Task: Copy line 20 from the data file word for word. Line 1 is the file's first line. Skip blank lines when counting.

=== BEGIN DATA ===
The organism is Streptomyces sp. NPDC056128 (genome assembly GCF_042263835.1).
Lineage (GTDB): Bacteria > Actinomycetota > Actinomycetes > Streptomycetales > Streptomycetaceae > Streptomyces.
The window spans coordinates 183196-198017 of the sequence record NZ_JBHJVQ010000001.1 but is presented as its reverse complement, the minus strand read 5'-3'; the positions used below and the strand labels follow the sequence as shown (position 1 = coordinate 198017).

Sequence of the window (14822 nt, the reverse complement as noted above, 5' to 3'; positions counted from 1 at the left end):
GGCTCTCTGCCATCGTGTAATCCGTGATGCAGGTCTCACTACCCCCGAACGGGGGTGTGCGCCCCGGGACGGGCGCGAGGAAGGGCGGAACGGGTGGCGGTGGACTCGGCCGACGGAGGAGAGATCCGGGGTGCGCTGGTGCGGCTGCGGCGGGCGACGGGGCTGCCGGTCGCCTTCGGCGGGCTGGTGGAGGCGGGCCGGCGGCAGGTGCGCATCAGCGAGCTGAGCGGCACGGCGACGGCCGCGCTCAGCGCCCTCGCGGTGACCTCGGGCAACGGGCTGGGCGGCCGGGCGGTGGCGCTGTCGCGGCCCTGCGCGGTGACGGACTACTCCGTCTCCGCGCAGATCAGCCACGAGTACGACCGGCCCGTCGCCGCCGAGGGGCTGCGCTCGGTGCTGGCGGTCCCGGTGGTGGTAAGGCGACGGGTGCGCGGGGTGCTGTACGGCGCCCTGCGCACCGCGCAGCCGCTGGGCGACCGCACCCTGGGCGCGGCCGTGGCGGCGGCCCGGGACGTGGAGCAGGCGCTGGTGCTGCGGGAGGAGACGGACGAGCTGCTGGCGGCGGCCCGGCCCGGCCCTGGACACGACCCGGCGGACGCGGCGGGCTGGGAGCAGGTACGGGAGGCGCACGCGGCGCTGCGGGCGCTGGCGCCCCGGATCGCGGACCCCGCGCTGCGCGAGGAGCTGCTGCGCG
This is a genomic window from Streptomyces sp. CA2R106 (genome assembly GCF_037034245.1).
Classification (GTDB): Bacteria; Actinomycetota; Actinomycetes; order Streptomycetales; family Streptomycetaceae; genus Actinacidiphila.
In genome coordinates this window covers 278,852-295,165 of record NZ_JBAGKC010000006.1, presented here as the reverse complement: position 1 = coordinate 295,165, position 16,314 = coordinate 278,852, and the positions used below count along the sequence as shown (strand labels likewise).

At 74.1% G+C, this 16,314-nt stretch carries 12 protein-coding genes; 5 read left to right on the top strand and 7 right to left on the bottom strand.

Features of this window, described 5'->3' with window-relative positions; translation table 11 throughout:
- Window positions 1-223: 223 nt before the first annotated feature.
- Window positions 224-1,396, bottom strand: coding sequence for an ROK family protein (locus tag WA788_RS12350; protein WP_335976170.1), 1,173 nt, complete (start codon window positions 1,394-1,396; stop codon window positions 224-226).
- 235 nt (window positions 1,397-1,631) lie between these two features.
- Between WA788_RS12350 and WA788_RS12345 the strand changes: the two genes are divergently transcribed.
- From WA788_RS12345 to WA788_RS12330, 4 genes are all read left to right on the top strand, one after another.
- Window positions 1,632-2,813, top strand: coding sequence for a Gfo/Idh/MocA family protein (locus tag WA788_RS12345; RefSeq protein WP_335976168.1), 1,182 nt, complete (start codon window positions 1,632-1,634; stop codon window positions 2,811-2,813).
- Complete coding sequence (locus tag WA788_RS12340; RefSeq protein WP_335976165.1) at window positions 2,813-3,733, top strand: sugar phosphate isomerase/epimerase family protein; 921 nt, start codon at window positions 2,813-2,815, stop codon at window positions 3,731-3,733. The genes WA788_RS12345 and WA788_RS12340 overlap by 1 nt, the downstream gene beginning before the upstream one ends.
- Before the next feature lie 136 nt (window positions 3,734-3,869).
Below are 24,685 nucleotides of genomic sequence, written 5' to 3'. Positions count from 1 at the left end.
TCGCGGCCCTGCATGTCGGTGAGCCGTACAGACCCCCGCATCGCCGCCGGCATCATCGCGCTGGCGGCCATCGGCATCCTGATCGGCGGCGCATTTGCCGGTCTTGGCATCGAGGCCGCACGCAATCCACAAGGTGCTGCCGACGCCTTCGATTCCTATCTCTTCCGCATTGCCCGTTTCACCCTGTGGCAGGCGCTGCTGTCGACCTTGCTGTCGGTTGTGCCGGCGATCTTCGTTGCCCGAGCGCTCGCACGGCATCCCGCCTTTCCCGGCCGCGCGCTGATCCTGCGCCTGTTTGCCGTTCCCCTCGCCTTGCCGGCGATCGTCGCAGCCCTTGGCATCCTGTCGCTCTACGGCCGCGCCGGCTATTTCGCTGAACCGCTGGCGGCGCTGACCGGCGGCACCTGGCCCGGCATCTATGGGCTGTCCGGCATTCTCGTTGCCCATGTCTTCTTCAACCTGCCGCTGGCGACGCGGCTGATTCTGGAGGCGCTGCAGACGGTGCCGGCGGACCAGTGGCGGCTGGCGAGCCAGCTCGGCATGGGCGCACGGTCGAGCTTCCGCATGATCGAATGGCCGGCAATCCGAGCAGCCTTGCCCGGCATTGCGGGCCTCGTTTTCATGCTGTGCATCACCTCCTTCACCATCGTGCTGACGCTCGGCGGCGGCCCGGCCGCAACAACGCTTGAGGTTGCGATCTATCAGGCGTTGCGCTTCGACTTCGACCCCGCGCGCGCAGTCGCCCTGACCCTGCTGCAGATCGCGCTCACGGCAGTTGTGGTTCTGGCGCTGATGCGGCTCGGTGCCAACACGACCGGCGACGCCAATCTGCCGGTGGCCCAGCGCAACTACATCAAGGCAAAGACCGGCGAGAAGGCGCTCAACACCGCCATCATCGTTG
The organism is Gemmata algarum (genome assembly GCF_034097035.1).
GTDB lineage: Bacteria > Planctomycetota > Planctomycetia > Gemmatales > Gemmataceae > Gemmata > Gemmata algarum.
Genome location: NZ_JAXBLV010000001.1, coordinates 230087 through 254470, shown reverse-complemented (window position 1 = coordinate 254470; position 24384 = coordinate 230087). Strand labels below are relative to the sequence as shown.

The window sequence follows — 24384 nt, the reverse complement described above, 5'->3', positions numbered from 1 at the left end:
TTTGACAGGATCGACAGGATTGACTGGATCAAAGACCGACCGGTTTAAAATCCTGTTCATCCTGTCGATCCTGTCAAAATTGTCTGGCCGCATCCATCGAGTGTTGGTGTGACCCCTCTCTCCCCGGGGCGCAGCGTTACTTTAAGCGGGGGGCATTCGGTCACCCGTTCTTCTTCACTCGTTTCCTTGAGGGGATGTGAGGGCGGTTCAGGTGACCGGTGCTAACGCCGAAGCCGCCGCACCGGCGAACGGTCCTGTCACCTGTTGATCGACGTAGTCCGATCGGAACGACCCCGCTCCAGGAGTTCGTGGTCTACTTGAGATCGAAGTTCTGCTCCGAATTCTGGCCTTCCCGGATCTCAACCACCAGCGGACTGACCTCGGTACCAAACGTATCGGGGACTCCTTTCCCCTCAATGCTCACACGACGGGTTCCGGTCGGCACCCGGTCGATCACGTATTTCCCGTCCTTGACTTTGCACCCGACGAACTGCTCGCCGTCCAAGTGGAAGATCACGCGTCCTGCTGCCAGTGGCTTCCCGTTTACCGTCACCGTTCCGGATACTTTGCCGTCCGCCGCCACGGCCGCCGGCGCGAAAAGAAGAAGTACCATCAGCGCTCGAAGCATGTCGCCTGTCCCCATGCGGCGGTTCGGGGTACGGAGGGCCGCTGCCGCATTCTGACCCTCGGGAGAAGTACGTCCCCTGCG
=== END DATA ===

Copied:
TCGCGGCCCTGCATGTCGGTGAGCCGTACAGACCCCCGCATCGCCGCCGGCATCATCGCGCTGGCGGCCATCGGCATCCTGATCGGCGGCGCATTTGCCGGTCTTGGCATCGAGGCCGCACGCAATCCACAAGGTGCTGCCGACGCCTTCGATTCCTATCTCTTCCGCATTGCCCGTTTCACCCTGTGGCAGGCGCTGCTGTCGACCTTGCTGTCGGTTGTGCCGGCGATCTTCGTTGCCCGAGCGCTCGCACGGCATCCCGCCTTTCCCGGCCGCGCGCTGATCCTGCGCCTGTTTGCCGTTCCCCTCGCCTTGCCGGCGATCGTCGCAGCCCTTGGCATCCTGTCGCTCTACGGCCGCGCCGGCTATTTCGCTGAACCGCTGGCGGCGCTGACCGGCGGCACCTGGCCCGGCATCTATGGGCTGTCCGGCATTCTCGTTGCCCATGTCTTCTTCAACCTGCCGCTGGCGACGCGGCTGATTCTGGAGGCGCTGCAGACGGTGCCGGCGGACCAGTGGCGGCTGGCGAGCCAGCTCGGCATGGGCGCACGGTCGAGCTTCCGCATGATCGAATGGCCGGCAATCCGAGCAGCCTTGCCCGGCATTGCGGGCCTCGTTTTCATGCTGTGCATCACCTCCTTCACCATCGTGCTGACGCTCGGCGGCGGCCCGGCCGCAACAACGCTTGAGGTTGCGATCTATCAGGCGTTGCGCTTCGACTTCGACCCCGCGCGCGCAGTCGCCCTGACCCTGCTGCAGATCGCGCTCACGGCAGTTGTGGTTCTGGCGCTGATGCGGCTCGGTGCCAACACGACCGGCGACGCCAATCTGCCGGTGGCCCAGCGCAACTACATCAAGGCAAAGACCGGCGAGAAGGCGCTCAACACCGCCATCATCGTTG